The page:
Home to more than 100 different museums, Saint Petersburg is one the world’s greatest repositories of art and artifacts. From breathtaking palaces packed with international masterpieces of painting and sculpture to private houses that interpret the lives of famous residents to the cabinet of curiosities known as the Kunstkamera, no city is so rich in collections and no visit is complete without taking in the treasures on this list.
The Hermitage is Saint Petersburg’s absolute, must see museum rivaled in breadth and depth of holdings only by the Louvre in Paris and the Prado in Madrid. Encompassing more than three million objects from ancient Egyptian and Classical Greek and Roman antiquities to Renaissance paintings and sculptures to Impressionist and Modernist canvases, the collection includes some of the most familiar and acclaimed works in the Western art canon. Displayed in a group of six buildings on the Palace Embankment including the magnificent Winter Palace of the Tsars in itself a don’t miss destination, with 365 individual galleries, spending an entire day or two appreciating the Hermitage is one of the greatest joys of visiting Saint Petersburg.
Containing the largest collection of native Russian art in the city displayed in a series of St. Petersburg’s most stately Imperial landmarks, holdings in the Russian Museum collection stretch from 12th century religious icons to iconic 20th century Modernist paintings. The Picture Gallery in particular, set in the Mikhailovsky Palace renowned as the city’s most beautiful neo-Classic building is a favorite of visitors and includes among its many standout paintings a group of masterpieces by Marc Chagall that dreamily evoke shtetl life and his Jewish roots. To wander through the galleries of the Russian Museum is to bask in the accomplishments of one of the world’s most artistically and intellectually vibrant cultures.
Those with a taste for the strange and unusual must head directly to the Kunstkamera to view the anthropological and ethnographic examples compiled by Peter the Great into his famed cabinet of curiosities. Opened in 1727 and considered the world’s first public museum, rather than traditional decorative art, the museum displays riches of the natural world including gems and minerals, samples of flora and fauna and first and foremost a huge grouping of human and animal medical abnormalities including scores of grotesquely malformed fetuses preserved in jars of formaldehyde. Not for everyone but enduringly popular and one of the city’s most visited museums.
Located within the Peter and Paul Fortress on Hare Island where the city was founded in 1703, the St. Petersburg History Museum documents the town’s 300 year evolution from delta swamp into the city of canals and palaces known as the “Venice of the North”. View historic documents and architectural renderings that illustrate the city’s construction in the 18th and 19th centuries, dramatic and heartbreaking exhibits related to WWII and the brutal 900-day siege of the city by the Nazis as well as displays that explore the recent communist past and democratic present. Included in the admission price is access to the adjacent Peter and Paul Cathedral, the ornate Orthodox Church that serves as the final resting place for generations of Tsars and their families.
Tour the Dostoyevsky House Museum to understand the life and times of one of Saint Petersburg’s literary favorite sons, author of the Russian classics “Crime and Punishment” and “The Brothers Karamazov.” The modest single family home outside the city center that served as residence for the writer and his family now houses a collection that includes original furnishings, books, photographs and manuscripts and even offers a look into his study where he created his vivid characters and composed his complex plots.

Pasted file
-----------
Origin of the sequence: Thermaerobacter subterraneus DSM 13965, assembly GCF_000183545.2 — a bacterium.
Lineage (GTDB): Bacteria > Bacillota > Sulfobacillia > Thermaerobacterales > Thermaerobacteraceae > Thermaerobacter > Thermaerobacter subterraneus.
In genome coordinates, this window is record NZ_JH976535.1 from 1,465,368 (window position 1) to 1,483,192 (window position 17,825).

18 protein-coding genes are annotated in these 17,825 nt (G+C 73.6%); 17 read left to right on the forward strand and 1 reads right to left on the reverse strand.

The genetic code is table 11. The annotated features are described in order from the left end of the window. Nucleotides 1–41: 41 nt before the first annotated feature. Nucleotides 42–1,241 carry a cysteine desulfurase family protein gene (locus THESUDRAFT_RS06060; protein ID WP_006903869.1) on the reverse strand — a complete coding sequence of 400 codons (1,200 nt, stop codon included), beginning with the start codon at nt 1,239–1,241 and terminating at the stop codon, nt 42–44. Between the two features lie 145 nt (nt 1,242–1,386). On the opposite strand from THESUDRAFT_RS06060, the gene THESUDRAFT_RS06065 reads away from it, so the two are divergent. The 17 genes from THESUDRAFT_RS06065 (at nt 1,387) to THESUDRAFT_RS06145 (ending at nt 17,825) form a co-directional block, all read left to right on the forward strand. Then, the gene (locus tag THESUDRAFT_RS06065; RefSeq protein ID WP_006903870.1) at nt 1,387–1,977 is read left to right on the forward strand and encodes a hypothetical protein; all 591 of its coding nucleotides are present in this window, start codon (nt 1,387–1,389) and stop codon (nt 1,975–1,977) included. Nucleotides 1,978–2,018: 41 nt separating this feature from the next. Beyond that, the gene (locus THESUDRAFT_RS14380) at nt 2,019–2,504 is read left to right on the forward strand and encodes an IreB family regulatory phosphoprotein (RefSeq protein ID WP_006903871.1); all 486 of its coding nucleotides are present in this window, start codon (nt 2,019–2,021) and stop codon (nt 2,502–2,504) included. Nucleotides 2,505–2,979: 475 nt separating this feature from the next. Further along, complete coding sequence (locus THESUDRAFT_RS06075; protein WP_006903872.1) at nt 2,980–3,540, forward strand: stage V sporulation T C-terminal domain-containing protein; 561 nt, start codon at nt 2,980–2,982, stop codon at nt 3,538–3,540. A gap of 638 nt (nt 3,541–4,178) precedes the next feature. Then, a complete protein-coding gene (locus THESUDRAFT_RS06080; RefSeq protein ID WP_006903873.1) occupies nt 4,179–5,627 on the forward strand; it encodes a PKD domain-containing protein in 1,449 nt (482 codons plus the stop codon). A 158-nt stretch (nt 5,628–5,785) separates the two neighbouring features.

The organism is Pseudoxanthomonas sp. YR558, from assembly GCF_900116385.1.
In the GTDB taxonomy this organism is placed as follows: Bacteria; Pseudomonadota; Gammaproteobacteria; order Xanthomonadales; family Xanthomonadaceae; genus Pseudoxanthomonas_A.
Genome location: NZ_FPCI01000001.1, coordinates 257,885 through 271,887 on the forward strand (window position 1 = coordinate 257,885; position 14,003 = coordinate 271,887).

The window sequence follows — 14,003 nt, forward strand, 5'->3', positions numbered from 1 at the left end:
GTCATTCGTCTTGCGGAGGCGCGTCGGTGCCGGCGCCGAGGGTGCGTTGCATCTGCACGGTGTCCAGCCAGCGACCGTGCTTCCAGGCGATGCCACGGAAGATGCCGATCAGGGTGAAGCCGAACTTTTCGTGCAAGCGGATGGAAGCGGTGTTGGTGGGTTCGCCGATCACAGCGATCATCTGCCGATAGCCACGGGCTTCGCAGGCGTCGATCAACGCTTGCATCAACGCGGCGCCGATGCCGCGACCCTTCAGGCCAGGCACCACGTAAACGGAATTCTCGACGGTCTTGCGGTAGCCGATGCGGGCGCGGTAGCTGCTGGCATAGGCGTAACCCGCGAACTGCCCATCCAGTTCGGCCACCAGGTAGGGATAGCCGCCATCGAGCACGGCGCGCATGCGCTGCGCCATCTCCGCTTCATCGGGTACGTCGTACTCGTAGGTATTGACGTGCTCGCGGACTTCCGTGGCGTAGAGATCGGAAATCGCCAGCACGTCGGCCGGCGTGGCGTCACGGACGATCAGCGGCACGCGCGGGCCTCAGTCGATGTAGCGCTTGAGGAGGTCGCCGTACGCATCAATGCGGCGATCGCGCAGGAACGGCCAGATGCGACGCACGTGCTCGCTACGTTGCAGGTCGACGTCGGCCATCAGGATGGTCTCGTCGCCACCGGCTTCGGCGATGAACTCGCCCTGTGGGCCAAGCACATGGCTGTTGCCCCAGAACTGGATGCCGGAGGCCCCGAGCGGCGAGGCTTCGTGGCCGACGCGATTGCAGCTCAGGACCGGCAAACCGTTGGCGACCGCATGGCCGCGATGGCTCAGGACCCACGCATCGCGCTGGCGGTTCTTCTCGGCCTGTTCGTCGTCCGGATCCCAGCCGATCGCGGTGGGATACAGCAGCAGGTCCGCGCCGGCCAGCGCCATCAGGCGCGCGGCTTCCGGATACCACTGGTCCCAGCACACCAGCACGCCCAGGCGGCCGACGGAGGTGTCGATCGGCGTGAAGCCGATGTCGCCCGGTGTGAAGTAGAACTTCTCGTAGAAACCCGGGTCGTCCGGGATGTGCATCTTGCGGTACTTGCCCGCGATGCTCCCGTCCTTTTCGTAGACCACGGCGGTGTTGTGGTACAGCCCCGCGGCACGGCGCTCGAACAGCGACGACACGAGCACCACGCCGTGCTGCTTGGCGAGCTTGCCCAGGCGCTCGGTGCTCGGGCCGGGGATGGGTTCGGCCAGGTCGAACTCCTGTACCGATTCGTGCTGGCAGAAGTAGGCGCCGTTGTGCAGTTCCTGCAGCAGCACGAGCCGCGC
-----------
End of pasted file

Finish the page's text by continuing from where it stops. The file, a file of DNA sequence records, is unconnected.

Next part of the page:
The former private apartment of one of Russia’s most beloved poets, the Anna Akhmatova Museum documents not only the life of an artist and dissident but powerfully evokes the repression of the Stalinist era. From this set of small rooms complete with their original furnishings and writer’s accessories, one woman stood up against the country’s most powerful man by composing inspiring verses that to this very day still touch the soul of Russia’s citizens.
Just outside of the city in the town of Pushkin lies Catherine Palace, country retreat of Catherine the Great and later of her daughter the Empress Elizabeth. Revel in the Baroque splendor of the Russian Royals who lacquered vast expanses of the residence in pure gold then finished its interiors with the finest furnishings and decorative objects. A tour de force of skilled craftsmanship and architectural extravagance, the Amber Chamber alone is worthy of a visit, completely covered in translucent paneling it is fabled as the single most beautiful room in the whole world.
At Peterhof on the city’s outskirts across the bay, Peter the Great created a stunning garden estate that’s come to be known as the “Russian Versaille.” Easily accessible by hydrofoil that docks at the embankment just outside the Hermitage Museum, visitors arrive to tour the palace and stroll the manicured grounds but especially to view the Grand Cascade, an enormous tiered fountain with 20-foot jets surrounded by gold statuary that is celebrated as not only one of the world’s most striking water features but a feat of engineering because it works without any pumps and only uses natural springs and the force of gravity.
With so many of humanity’s treasured objects found within its museums, the galleries of Saint Petersburg require a pilgrimage at some point in life. While the prime time to visit is during the “White Nights” of summer when the sun almost never sets and the city seems to never sleep, even in the dark, cold and snowy days of winter the museums of Saint Petersburg beckon as the perfect way to spend a day indoors.